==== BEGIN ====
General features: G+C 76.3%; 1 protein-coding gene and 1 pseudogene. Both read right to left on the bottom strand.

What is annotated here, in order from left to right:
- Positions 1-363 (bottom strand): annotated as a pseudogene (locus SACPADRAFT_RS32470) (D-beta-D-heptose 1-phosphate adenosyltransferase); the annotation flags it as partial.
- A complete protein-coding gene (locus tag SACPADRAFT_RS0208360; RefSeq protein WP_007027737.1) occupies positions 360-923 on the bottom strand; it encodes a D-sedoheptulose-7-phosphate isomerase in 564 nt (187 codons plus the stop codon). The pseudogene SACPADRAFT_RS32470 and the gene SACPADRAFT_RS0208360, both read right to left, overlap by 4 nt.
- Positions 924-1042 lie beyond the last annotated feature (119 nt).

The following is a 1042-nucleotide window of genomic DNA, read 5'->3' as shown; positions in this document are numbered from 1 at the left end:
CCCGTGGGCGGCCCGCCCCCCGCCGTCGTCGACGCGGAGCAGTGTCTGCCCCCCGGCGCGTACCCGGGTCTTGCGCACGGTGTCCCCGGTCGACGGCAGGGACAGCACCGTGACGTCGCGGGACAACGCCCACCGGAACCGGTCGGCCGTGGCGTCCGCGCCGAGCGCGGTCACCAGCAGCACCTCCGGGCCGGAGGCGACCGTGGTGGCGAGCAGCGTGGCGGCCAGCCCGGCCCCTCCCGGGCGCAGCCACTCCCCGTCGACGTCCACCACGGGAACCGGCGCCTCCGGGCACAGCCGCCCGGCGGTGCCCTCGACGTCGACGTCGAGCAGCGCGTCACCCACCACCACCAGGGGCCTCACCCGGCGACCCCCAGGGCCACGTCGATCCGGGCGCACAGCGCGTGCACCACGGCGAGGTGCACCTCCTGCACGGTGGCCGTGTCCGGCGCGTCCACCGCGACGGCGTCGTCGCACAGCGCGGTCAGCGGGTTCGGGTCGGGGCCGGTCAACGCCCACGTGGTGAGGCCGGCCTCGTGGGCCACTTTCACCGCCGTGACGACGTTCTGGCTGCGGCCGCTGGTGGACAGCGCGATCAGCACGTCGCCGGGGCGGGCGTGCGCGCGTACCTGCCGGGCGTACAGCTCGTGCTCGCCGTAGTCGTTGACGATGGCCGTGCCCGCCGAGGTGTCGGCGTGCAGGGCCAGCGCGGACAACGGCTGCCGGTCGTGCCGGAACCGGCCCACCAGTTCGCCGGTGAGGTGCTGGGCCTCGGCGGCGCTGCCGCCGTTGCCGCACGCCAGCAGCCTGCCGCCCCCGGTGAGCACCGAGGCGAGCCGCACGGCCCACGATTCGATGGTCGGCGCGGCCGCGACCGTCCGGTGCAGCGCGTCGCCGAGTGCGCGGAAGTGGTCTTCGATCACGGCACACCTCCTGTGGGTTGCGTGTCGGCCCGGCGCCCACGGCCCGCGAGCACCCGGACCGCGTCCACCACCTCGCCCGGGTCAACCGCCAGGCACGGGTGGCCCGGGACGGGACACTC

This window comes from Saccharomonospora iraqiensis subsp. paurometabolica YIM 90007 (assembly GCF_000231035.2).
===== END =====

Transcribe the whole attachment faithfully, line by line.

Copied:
General features: G+C 76.3%; 1 protein-coding gene and 1 pseudogene. Both read right to left on the bottom strand.

What is annotated here, in order from left to right:
- Positions 1-363 (bottom strand): annotated as a pseudogene (locus SACPADRAFT_RS32470) (D-beta-D-heptose 1-phosphate adenosyltransferase); the annotation flags it as partial.
- A complete protein-coding gene (locus tag SACPADRAFT_RS0208360; RefSeq protein WP_007027737.1) occupies positions 360-923 on the bottom strand; it encodes a D-sedoheptulose-7-phosphate isomerase in 564 nt (187 codons plus the stop codon). The pseudogene SACPADRAFT_RS32470 and the gene SACPADRAFT_RS0208360, both read right to left, overlap by 4 nt.
- Positions 924-1042 lie beyond the last annotated feature (119 nt).

The following is a 1042-nucleotide window of genomic DNA, read 5'->3' as shown; positions in this document are numbered from 1 at the left end:
CCCGTGGGCGGCCCGCCCCCCGCCGTCGTCGACGCGGAGCAGTGTCTGCCCCCCGGCGCGTACCCGGGTCTTGCGCACGGTGTCCCCGGTCGACGGCAGGGACAGCACCGTGACGTCGCGGGACAACGCCCACCGGAACCGGTCGGCCGTGGCGTCCGCGCCGAGCGCGGTCACCAGCAGCACCTCCGGGCCGGAGGCGACCGTGGTGGCGAGCAGCGTGGCGGCCAGCCCGGCCCCTCCCGGGCGCAGCCACTCCCCGTCGACGTCCACCACGGGAACCGGCGCCTCCGGGCACAGCCGCCCGGCGGTGCCCTCGACGTCGACGTCGAGCAGCGCGTCACCCACCACCACCAGGGGCCTCACCCGGCGACCCCCAGGGCCACGTCGATCCGGGCGCACAGCGCGTGCACCACGGCGAGGTGCACCTCCTGCACGGTGGCCGTGTCCGGCGCGTCCACCGCGACGGCGTCGTCGCACAGCGCGGTCAGCGGGTTCGGGTCGGGGCCGGTCAACGCCCACGTGGTGAGGCCGGCCTCGTGGGCCACTTTCACCGCCGTGACGACGTTCTGGCTGCGGCCGCTGGTGGACAGCGCGATCAGCACGTCGCCGGGGCGGGCGTGCGCGCGTACCTGCCGGGCGTACAGCTCGTGCTCGCCGTAGTCGTTGACGATGGCCGTGCCCGCCGAGGTGTCGGCGTGCAGGGCCAGCGCGGACAACGGCTGCCGGTCGTGCCGGAACCGGCCCACCAGTTCGCCGGTGAGGTGCTGGGCCTCGGCGGCGCTGCCGCCGTTGCCGCACGCCAGCAGCCTGCCGCCCCCGGTGAGCACCGAGGCGAGCCGCACGGCCCACGATTCGATGGTCGGCGCGGCCGCGACCGTCCGGTGCAGCGCGTCGCCGAGTGCGCGGAAGTGGTCTTCGATCACGGCACACCTCCTGTGGGTTGCGTGTCGGCCCGGCGCCCACGGCCCGCGAGCACCCGGACCGCGTCCACCACCTCGCCCGGGTCAACCGCCAGGCACGGGTGGCCCGGGACGGGACACTC

This window comes from Saccharomonospora iraqiensis subsp. paurometabolica YIM 90007 (assembly GCF_000231035.2).